Soccer

Selling soccer to Miami: Strikers president pushing interest

 

Tom Mulroy knows the potential for soccer’s success in South Florida and is attempting to tap into it, one fan at a time.

 
Tom Mulroy founder of the Copa Latina Soccer Tournament speaks to those gathered at the 2011 Copa Latina Draw at the Rusty Pelican on Monday night January 31, 2011 . Copa Latina which has become synonymous with Miami soccer hold it annual draw for the Copa Latina tournament to be held at Ted Hendricks Stadium in Hialeah .
Tom Mulroy founder of the Copa Latina Soccer Tournament speaks to those gathered at the 2011 Copa Latina Draw at the Rusty Pelican on Monday night January 31, 2011 . Copa Latina which has become synonymous with Miami soccer hold it annual draw for the Copa Latina tournament to be held at Ted Hendricks Stadium in Hialeah .
Gaston De Cardenas / EL NUEVO HERALD file photo

mkaufman@MiamiHerald.com

Tom Mulroy played defender for just about every American soccer league that existed in the 1970s and 1980s. He bounced around from the Miami Toros to the Cleveland Cobras to the New York Eagles to the Hartford Hellions to the Fort Lauderdale Sun.

In other words, he knows a thing or two about pro soccer in this country. He went on to launch Soccer Marketing and Promotion and Se Habla Futbol, a pair of Miami-based soccer marketing firms, and spent the past two decades passionately selling soccer in South Florida.

His job title has changed. But he’s still pitching soccer to anyone who will listen.

As first-year president of the Fort Lauderdale Strikers, Mulroy’s chief concern is getting fans into Lockhart Stadium. The team plays its second home game of the season Saturday night against the cross-state rival Tampa Bay Rowdies, and Mulroy would love to see 5,000-plus fans in the stands.

“Hey, it’s our Clasico, right? Cross-state rival,” he said.

“Both clubs have a strong tradition from the old NASL days. It would be great to get some of that excitement back.”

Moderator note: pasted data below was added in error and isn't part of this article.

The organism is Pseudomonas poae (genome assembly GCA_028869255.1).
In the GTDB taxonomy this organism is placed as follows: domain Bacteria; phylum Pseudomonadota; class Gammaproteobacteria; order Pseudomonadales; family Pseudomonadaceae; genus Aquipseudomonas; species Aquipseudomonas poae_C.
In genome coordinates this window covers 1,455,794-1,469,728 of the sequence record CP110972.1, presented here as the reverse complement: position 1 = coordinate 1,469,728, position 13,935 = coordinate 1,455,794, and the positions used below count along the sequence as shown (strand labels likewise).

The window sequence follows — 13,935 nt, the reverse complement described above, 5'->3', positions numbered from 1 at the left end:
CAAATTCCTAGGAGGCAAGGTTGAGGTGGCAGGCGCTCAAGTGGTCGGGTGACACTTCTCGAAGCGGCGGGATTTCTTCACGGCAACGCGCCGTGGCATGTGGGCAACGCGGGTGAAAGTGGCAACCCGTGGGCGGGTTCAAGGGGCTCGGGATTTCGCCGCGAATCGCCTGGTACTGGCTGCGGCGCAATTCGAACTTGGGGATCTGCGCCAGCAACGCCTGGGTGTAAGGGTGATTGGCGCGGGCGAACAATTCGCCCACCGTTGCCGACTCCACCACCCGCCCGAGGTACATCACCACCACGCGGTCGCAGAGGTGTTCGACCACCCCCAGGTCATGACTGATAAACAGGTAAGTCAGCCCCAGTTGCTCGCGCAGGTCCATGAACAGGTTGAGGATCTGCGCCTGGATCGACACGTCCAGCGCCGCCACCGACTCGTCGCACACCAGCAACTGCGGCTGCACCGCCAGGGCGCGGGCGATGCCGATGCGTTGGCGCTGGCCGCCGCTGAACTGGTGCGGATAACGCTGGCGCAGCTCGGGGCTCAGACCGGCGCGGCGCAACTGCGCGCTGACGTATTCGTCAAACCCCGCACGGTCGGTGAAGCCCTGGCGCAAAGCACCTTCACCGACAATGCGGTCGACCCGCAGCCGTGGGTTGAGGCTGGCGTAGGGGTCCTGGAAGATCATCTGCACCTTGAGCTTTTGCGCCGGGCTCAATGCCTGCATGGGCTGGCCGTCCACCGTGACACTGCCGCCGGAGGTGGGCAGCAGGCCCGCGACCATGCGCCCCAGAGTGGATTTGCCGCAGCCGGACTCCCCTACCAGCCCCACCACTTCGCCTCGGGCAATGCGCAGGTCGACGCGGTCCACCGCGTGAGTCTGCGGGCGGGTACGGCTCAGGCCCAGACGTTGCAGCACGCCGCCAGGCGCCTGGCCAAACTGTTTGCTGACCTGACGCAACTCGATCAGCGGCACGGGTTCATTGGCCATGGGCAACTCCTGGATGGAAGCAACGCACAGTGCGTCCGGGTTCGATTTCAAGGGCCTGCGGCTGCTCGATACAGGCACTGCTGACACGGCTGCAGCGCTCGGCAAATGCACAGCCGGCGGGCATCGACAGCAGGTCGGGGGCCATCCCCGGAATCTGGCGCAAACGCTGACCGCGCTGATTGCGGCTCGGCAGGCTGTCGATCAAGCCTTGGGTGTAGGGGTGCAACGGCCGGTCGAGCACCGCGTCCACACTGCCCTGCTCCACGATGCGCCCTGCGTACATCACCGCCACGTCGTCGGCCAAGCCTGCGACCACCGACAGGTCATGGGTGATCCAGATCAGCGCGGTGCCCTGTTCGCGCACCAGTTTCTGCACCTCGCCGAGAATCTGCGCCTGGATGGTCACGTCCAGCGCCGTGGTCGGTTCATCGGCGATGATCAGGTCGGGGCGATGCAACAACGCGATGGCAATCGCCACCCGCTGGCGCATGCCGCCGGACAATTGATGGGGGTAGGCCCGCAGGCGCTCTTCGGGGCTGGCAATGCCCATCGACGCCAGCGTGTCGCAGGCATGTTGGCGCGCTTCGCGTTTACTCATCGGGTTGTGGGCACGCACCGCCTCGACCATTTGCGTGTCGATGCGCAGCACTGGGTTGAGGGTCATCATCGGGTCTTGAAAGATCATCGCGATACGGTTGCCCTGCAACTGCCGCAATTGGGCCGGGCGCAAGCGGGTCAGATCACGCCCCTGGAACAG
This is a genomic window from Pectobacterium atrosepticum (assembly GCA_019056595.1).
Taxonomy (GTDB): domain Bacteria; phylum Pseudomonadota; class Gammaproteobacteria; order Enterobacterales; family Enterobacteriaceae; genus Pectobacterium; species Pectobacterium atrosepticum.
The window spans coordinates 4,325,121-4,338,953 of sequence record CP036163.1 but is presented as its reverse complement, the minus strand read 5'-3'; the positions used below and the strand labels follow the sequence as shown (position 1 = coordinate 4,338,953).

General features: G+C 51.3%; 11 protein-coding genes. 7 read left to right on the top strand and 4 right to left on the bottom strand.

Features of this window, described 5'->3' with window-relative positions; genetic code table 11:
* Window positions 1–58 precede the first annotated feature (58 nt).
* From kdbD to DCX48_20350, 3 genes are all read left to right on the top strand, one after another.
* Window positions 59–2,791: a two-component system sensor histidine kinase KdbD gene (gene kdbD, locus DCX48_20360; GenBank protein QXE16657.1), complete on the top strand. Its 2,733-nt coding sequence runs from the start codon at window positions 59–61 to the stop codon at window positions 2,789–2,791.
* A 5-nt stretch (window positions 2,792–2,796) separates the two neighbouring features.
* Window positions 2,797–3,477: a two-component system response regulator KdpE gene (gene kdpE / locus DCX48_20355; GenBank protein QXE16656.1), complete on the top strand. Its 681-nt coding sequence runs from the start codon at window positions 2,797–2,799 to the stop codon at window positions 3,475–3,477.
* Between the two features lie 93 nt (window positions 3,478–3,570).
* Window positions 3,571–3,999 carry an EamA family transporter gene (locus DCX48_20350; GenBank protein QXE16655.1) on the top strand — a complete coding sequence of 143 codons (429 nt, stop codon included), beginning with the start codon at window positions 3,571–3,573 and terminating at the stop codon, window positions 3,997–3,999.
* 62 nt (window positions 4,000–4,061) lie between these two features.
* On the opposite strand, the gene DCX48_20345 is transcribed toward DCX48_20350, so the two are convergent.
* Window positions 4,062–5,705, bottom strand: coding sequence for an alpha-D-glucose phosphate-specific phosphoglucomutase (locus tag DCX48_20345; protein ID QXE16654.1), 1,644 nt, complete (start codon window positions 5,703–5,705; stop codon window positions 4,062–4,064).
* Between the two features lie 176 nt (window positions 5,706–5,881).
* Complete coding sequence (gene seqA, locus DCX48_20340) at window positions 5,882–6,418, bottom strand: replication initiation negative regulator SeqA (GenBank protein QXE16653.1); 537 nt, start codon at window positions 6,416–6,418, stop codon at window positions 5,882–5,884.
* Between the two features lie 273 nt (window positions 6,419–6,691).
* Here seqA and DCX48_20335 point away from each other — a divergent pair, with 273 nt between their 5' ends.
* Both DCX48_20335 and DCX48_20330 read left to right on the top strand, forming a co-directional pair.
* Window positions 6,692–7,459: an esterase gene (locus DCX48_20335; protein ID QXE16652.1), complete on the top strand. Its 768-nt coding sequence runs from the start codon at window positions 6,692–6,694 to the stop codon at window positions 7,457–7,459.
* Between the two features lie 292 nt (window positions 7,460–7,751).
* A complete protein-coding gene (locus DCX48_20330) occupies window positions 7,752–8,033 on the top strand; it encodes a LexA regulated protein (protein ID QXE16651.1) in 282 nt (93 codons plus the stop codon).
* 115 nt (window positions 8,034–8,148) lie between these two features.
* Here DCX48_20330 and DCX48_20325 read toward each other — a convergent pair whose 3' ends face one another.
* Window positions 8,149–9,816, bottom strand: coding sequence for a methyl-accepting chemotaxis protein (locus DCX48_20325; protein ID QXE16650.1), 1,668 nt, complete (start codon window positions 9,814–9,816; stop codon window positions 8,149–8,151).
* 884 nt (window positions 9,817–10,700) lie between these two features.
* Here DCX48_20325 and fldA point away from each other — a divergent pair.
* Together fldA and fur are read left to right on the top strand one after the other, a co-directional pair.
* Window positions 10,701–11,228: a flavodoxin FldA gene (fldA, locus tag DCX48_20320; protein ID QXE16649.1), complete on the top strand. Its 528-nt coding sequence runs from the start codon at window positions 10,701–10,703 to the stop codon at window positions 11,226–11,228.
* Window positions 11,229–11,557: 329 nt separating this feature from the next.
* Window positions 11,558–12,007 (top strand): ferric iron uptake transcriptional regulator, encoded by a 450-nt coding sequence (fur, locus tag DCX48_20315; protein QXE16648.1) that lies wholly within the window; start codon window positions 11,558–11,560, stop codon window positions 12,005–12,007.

The team averaged 3,615 fans last season, just shy of the NASL average of 3,810.

San Antonio drew the biggest crowds — 9,176 on average. Mulroy aims to reach those numbers one fan at a time.

“We are rebuilding from the ground up,” Mulroy said Wednesday.

“I don’t have Dan Marino or [Lionel] Messi to sell. I don’t have the advertising budget for billboards up and down I-95. So, our approach is going to be to tap each local kid on the head and invite him or her to a game.

“We need to become relevant again, and if I can’t get soccer families to come, I’m certainly not going to get the Monday Night Football guy.”

The Strikers sales staff, coaches and players have been dispatched all over Dade, Broward and Palm Beach counties the past few months to bond with the local soccer community and spread the word about their team. They are conducting clinics for coaches and players. They have done 120 appearances already, and their goal is 500 by season’s end.

One of the biggest struggles for the Strikers and the MLS’ Miami Fusion that played at Lockhart before is that South Florida is a soccer-savvy market with European soccer taste. The majority of fans here prefer watching international stars on T.V. in the English, Spanish and Champions League rather than watching players they don’t know in person.

Mulroy is realistic enough to know that culture won’t change. But he is determined to get at least some of those soccer junkies hooked on his team. The Strikers made the playoffs the past two seasons, and featured two of the league’s top six scorers.

“We’re pushing a big ball up a steep hill, but I believe the future is bright,” Mulroy said.

“Let’s start with this Saturday’s game. Strikers against Rowdies. Give us a try. I think people might be surprised if they come out and watch our guys play.”

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